The following Largo finds Brawn in excellent form, negotiating the 9th and 10th stretches with finesse and unafraid to take Beethoven’s direction as a licence to linger over block chords and accelerate slightly in bridging passages, as across bars 47 to 50 leading back to the main theme’s re-statement; and space out an elaboration, as in bar 62 which can all too often turn into a gabble. Only a few questions hovered around the ensuing Allegro and Minore both of which enjoy firm treatment throughout, especially the latter segment’s Erlking-redolent pages. The rests across bars 14 and 15 seemed short-changed, and the distinction between forte and fortissimo in the Allegro’s later pages (if, in fact, the performer was looking for one) was not particularly wide.

You couldn’t say that Beethoven had kept his best till last but the final Rondo is more surprising than this sonata’s preceding movements. starting with that benign falling melody with its unsettling dominant pedal underpinning. Brawn treats the grazioso elements kindly enough but gives the long minor episode – bars 63 to 93 – with powerful determination. You can also find small touches, such as the briefest of hesitations at crossover points, although the major one – at bar 155 with the enharmonic shift to E major for a little while – is treated quietly, flowing gently out of the preceding fermata minim chord.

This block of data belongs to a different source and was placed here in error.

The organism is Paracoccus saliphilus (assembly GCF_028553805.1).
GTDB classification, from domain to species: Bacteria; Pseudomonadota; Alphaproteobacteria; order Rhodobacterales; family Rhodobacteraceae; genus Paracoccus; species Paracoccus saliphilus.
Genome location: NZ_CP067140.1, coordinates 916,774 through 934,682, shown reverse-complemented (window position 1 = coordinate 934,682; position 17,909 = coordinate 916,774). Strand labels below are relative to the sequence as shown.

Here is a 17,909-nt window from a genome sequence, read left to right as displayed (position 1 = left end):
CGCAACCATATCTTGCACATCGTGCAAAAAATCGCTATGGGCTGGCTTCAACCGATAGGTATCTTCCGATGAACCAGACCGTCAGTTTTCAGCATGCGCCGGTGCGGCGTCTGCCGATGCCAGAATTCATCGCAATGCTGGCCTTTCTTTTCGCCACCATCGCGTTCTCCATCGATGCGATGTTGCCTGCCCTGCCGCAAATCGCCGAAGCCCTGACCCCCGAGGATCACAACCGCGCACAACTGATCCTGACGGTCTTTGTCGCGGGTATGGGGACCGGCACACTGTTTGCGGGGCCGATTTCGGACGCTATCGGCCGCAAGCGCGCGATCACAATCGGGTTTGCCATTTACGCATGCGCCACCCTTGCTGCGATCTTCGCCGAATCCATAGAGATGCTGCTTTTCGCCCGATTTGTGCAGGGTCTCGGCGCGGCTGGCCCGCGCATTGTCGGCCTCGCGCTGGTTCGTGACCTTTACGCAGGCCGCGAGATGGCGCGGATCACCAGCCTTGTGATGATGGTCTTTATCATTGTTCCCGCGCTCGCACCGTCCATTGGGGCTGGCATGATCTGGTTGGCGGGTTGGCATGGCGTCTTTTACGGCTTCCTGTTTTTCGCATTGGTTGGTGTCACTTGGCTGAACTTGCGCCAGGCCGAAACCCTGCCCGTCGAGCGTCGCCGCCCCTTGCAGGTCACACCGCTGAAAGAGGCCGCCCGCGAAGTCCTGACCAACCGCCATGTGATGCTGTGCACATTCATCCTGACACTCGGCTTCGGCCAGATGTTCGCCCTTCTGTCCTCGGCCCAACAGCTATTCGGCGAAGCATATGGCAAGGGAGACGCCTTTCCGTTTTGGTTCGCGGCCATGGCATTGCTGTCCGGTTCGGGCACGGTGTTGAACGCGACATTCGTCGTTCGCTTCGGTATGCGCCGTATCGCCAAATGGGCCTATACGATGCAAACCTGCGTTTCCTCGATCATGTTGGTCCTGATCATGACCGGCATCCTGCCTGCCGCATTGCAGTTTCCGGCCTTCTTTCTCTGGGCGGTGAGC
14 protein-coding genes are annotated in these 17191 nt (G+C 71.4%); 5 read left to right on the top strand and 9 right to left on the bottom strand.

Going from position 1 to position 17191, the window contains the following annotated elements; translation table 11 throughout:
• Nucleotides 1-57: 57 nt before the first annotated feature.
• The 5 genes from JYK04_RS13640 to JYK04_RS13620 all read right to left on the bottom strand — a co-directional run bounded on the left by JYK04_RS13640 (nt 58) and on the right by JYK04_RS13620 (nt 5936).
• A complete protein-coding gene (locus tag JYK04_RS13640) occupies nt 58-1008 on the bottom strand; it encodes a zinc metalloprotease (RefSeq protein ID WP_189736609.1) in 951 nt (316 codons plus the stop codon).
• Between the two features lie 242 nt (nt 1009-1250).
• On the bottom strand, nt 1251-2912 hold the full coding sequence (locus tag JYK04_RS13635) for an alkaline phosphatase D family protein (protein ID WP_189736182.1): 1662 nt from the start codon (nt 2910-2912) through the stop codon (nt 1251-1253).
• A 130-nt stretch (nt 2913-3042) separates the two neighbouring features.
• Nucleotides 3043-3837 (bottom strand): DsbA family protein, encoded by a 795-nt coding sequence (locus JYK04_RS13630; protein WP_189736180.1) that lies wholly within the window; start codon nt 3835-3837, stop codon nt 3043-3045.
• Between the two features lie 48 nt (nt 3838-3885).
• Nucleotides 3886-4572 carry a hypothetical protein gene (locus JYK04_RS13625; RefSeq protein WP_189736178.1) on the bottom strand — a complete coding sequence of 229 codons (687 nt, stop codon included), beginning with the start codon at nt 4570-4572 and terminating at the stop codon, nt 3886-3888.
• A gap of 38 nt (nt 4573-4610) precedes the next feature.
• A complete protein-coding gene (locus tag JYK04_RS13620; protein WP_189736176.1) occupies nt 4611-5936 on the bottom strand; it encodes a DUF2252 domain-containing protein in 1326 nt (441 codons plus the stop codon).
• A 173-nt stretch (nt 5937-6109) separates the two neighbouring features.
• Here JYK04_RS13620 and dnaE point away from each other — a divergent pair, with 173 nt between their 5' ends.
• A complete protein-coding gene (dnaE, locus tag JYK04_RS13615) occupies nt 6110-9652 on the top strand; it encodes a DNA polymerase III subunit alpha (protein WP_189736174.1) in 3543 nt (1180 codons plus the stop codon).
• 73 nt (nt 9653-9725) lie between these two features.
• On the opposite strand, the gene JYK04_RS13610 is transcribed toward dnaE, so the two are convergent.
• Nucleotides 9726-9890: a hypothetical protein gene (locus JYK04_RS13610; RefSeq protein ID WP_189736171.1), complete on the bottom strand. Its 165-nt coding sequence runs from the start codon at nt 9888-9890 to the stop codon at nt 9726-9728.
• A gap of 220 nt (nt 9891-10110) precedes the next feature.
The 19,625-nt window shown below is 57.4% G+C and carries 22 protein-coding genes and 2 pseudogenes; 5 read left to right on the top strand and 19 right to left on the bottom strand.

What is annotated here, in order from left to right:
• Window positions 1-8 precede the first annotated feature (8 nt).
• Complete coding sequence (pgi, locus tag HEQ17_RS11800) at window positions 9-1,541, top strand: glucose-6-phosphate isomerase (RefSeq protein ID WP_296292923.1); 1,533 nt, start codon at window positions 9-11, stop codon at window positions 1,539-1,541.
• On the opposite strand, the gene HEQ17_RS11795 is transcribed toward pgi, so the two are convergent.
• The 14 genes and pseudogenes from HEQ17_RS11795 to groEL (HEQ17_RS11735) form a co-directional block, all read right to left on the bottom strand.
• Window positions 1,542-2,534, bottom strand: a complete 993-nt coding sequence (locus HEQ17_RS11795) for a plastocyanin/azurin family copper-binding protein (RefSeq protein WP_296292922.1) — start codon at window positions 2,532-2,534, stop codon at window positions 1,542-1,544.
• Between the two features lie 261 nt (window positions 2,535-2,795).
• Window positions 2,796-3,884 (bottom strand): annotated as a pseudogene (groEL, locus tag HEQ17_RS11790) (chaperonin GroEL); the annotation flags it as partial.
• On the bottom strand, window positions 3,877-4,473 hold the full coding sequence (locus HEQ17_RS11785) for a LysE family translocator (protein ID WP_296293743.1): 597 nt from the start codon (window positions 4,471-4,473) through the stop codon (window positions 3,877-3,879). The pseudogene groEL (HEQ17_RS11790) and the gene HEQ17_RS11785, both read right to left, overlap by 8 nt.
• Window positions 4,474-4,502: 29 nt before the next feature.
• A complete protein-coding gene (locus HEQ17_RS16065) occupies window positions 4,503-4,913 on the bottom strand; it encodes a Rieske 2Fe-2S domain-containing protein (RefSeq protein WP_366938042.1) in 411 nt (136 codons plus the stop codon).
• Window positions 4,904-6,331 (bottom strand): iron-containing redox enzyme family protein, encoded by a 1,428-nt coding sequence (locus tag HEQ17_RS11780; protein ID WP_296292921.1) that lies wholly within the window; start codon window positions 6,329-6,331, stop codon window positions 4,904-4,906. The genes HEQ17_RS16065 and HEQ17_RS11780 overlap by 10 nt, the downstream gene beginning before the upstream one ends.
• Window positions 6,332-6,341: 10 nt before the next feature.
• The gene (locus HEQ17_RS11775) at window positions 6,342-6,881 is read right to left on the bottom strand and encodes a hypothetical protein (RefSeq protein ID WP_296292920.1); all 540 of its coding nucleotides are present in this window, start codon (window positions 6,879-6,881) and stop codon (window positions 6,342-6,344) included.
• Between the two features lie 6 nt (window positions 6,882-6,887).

The performer can’t help Beethoven’s fiddly stretches from sounding stuck-on; cf. the trills beginning at bar 36, or the chromatic octave syncopation from bar 146. But even these are produced without emphasis – they’re made to be part of the energetic drive that impels this long work to its moving, evanescent conclusion.

With the variations that open the A flat Major Sonata Op. 26, Brawn is very exact in articulation, the left hand clear with each chord constituent present and contributing. He sets a sensible pace at each of the five changes and keeps to it, although you can’t get much by way of alterations here as the movement is meant to be conceived and executed as a metrical constant, rather than a series of rhythmically differentiated vignettes. Here also you are met with a fine melody with the slightest touch of melancholy about it in the second phrase and a Lebewohl quality to the coda.